It is a cherished time of all ” declinists “. That of France before. That of the “glorious thirties” and full employment. That of De Gaulle and Pompidou. That of an offensive France on the international scene, endowed with futuristic projects.
Is it this France fantasized by some of the contenders for the 2022 presidential election that Emmanuel Macron intends to resuscitate by 2030 by unearthing, as he announced, the successors of the “Concorde, TGV and nuclear reactors” ?
By unveiling, Tuesday, October 12, a investment plan of just over 30 billion euros so that France becomes again “ a great nation of innovations ” industrial, medical and agricultural sectors able to identify “Projects that we do not yet know”, the head of state set the scene. Hope is allowed, but for “Take back in hand the destiny of France and Europe” and “Defend the humanism in which we believe (…), you must not have any nostalgia ”, he hammered.
The message could betray a certain presidential feverishness. Emmanuel Macron, whose victory in 2017 was also to sign that of “Joyful passions” he was defending “For freedom, Europe, knowledge, the universal”, has he been overtaken by French defeatism?
“Some think that our country is in decline, that the worst is yet to come, that our civilization is fading”, he denounced in his programmatic book Revolution (XO Editions, 2016), refusing to ” to resign “. Five years later, the momentum that the Head of State thought to instill has not taken. Or not enough.
“Sharing a diagnosis on the state of the country is the first step to seduce the voter”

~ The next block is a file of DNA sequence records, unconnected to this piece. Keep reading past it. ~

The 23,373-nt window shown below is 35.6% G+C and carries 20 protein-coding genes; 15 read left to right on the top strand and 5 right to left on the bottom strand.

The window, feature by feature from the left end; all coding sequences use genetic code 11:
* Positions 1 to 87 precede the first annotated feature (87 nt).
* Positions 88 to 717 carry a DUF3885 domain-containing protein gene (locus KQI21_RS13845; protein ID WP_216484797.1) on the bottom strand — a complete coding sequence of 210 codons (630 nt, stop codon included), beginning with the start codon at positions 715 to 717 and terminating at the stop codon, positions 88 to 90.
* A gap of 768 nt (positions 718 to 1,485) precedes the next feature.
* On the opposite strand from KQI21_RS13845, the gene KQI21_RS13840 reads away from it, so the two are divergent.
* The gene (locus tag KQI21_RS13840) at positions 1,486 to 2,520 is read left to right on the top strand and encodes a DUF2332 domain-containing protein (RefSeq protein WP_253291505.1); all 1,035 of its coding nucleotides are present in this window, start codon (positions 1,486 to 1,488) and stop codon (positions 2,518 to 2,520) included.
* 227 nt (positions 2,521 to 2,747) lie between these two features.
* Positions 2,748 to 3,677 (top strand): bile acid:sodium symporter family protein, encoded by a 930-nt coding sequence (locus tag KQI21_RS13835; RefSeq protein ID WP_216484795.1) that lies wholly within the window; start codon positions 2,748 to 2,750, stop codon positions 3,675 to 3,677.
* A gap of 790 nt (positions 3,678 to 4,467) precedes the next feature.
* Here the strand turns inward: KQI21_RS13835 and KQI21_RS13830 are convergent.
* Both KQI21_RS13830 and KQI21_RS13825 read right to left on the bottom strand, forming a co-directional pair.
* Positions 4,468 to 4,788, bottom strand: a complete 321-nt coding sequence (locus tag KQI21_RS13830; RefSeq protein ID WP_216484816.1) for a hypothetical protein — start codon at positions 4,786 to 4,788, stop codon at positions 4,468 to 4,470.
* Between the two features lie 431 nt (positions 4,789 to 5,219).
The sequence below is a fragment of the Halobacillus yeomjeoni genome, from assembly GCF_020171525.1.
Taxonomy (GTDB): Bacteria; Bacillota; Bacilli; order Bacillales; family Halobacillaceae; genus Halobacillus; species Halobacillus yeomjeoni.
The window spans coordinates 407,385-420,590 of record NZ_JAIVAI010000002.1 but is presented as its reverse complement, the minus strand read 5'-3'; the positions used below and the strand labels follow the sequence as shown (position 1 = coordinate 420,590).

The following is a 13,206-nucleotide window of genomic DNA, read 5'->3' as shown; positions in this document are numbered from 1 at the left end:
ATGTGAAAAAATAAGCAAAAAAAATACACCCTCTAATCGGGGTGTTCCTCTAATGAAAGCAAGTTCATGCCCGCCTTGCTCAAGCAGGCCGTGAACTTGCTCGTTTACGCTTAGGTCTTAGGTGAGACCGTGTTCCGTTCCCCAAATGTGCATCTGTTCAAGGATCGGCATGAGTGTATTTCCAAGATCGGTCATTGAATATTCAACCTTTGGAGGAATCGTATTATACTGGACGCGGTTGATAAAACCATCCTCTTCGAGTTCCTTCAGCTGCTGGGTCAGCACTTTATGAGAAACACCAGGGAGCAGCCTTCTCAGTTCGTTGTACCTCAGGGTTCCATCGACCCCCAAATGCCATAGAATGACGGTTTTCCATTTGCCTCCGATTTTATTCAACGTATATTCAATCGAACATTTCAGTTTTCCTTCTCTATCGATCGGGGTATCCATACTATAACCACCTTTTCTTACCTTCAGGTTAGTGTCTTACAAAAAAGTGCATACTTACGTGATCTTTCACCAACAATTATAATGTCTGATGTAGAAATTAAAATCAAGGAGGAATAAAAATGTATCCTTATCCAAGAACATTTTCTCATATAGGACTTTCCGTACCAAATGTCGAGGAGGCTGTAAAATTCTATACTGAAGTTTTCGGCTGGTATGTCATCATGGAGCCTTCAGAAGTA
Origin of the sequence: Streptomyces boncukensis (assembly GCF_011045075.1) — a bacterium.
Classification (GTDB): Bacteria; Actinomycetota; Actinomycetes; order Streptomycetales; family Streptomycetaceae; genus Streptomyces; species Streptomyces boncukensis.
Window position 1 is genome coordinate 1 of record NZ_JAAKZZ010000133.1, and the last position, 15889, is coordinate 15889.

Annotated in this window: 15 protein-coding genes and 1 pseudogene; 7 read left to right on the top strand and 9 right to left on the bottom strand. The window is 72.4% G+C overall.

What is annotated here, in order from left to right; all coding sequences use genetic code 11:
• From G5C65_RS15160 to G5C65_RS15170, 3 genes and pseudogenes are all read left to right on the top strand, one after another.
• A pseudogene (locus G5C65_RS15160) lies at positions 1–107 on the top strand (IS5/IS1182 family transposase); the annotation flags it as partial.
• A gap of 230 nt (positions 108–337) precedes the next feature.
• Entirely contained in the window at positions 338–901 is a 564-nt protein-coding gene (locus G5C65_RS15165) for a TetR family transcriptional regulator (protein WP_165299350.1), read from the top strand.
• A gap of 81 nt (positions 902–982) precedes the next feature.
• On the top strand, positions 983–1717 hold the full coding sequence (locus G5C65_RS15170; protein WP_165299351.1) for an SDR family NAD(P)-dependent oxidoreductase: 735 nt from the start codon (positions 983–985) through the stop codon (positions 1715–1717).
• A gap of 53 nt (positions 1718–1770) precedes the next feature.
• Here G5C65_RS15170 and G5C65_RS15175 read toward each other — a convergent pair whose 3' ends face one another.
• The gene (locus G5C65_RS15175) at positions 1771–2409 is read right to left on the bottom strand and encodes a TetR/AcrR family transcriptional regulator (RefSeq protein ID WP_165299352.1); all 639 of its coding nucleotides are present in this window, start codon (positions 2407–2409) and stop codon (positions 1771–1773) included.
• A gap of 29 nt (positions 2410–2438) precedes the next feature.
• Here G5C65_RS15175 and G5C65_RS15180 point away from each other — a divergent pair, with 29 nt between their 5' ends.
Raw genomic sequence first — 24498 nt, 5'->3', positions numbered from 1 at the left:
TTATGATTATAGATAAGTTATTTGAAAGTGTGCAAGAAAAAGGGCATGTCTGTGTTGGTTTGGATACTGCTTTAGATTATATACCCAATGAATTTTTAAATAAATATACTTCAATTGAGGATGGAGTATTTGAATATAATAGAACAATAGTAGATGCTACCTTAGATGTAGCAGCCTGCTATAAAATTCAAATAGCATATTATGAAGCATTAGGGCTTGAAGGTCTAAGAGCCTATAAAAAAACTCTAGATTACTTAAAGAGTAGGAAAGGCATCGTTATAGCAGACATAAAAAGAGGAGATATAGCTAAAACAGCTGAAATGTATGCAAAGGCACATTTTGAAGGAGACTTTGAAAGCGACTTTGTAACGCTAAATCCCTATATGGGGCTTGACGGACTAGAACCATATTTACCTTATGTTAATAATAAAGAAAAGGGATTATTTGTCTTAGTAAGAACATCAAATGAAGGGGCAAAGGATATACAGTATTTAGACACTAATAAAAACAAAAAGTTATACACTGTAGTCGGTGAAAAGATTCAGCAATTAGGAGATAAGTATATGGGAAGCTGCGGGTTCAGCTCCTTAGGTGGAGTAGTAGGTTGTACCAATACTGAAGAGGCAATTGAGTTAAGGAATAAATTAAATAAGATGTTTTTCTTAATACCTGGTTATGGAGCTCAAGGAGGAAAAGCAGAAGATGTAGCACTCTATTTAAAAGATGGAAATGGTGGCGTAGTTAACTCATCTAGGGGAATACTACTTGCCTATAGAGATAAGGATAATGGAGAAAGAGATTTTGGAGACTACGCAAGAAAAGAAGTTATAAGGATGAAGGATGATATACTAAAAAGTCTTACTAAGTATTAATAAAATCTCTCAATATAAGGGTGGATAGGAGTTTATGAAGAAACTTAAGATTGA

According to the “French Fractures” survey produced by Ipsos Sopra-Steria for The world, disclosed in September, 75% of French respondents think the country is in decline.
The political-media success of the far-right polemicist, Eric Zemmour, potential candidate for the 2022 poll and champion of declinism, is a cruel illustration of this so French inclination. “Eric Zemmour does not seduce with his gloomy speech, but because he makes an observation that part of the population has shared for a long time. Sharing a diagnosis on the state of the country is the first step to seduce the voter ”, observes Jérôme Fourquet, director of the opinions division of the IFOP polling institute and co-author of France before our eyes (Editions du Seuil).
The idea of a “falling France”, to use the title of the book by economist Nicolas Baverez, published in 2003, is not new. But the pandemic caused by the coronavirus has given new arguments to those who are alarmed at the country’s downgrading.
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